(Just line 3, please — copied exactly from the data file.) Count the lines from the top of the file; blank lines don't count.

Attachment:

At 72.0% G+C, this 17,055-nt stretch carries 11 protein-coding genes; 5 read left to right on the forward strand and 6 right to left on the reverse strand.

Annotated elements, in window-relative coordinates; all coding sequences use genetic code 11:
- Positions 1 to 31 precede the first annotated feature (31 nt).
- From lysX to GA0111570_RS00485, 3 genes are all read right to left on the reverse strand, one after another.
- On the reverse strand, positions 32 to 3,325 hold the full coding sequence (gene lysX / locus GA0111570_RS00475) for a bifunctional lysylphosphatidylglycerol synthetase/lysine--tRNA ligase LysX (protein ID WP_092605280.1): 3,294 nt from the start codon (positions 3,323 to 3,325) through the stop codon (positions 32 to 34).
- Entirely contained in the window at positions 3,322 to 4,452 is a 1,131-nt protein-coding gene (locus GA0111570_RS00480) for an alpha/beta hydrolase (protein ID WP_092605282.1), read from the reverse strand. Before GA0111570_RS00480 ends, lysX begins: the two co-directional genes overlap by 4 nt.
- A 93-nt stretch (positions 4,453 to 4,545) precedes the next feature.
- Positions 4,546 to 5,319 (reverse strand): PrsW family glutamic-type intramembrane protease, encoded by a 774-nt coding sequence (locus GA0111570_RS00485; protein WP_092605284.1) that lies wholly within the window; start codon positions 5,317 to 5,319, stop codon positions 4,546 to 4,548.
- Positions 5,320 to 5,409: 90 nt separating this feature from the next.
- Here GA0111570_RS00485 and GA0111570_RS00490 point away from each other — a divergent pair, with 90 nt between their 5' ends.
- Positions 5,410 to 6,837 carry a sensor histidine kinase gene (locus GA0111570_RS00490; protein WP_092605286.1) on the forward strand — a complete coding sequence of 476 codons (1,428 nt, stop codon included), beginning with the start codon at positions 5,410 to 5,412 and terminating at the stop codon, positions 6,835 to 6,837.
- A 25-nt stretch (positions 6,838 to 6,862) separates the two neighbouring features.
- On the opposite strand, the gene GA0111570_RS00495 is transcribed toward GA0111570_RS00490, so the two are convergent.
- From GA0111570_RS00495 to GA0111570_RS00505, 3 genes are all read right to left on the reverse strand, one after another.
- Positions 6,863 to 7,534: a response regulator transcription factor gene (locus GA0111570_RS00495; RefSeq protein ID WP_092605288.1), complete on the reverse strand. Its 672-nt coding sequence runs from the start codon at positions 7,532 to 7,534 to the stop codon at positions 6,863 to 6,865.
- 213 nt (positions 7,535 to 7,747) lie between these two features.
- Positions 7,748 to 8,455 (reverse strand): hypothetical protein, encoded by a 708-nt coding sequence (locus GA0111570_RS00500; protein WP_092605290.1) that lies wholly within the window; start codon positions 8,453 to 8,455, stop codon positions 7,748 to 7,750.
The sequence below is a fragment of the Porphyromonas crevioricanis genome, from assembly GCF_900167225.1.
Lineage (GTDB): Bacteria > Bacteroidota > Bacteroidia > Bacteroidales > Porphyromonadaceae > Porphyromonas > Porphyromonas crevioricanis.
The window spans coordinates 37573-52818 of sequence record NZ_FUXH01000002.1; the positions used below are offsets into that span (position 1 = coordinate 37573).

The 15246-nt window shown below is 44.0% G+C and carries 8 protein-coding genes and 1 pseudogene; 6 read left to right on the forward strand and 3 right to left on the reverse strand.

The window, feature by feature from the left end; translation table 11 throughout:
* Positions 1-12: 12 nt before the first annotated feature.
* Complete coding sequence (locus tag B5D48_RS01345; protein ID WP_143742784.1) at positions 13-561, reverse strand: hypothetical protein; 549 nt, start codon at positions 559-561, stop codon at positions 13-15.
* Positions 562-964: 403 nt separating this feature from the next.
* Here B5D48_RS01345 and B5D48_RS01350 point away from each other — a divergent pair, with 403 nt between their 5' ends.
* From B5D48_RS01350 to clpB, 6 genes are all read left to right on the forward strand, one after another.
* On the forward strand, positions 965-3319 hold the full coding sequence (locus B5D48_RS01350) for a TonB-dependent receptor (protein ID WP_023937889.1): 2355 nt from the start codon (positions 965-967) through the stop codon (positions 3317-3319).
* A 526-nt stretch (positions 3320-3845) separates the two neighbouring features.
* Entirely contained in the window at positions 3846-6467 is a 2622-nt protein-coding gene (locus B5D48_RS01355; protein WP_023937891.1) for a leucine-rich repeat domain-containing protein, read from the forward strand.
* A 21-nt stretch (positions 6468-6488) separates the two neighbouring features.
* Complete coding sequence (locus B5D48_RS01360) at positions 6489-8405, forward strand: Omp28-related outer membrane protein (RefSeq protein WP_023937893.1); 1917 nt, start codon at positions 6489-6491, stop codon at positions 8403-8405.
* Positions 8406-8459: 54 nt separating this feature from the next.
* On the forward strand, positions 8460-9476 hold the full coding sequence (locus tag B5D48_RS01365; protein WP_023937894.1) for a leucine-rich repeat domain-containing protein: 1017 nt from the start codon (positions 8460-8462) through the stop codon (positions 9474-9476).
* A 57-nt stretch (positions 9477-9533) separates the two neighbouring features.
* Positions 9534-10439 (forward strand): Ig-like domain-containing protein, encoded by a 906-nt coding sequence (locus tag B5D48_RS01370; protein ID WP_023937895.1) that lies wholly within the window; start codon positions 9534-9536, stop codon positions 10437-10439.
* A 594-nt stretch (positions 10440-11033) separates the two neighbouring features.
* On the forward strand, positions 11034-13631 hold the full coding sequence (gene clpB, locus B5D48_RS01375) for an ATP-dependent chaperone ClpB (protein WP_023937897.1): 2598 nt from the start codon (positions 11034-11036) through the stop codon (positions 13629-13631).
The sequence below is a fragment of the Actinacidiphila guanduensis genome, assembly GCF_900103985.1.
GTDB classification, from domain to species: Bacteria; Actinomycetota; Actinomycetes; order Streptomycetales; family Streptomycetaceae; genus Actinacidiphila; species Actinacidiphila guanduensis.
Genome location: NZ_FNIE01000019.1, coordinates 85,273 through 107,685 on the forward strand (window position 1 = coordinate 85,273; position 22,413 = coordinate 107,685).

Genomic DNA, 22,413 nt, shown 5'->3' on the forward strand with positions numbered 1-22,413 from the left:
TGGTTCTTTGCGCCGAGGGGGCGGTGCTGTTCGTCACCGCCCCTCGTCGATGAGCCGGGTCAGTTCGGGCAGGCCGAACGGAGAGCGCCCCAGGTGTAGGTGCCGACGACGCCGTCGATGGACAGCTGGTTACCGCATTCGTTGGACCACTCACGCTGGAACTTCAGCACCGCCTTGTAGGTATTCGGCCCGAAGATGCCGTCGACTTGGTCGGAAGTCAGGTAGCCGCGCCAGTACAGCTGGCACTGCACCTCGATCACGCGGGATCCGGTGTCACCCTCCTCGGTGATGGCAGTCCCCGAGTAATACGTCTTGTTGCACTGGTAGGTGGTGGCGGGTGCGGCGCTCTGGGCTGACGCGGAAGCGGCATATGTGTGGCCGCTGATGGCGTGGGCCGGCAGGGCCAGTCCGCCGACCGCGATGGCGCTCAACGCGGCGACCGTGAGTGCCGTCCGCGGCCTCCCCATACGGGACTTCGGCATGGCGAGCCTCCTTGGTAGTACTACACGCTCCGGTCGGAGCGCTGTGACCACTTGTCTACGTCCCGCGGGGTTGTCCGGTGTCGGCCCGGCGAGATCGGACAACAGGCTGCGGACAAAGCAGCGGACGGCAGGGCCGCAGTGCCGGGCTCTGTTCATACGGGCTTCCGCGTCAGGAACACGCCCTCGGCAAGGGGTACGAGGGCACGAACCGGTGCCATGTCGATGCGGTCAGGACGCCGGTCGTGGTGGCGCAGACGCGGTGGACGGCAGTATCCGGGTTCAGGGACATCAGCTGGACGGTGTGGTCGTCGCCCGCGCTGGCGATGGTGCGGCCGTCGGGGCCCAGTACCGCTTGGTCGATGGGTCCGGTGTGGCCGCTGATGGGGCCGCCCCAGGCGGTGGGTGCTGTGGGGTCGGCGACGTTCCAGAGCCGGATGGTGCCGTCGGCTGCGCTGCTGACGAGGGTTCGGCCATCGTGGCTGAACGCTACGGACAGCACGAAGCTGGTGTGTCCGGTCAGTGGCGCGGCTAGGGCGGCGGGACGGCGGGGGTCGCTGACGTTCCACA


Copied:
- Positions 1 to 31 precede the first annotated feature (31 nt).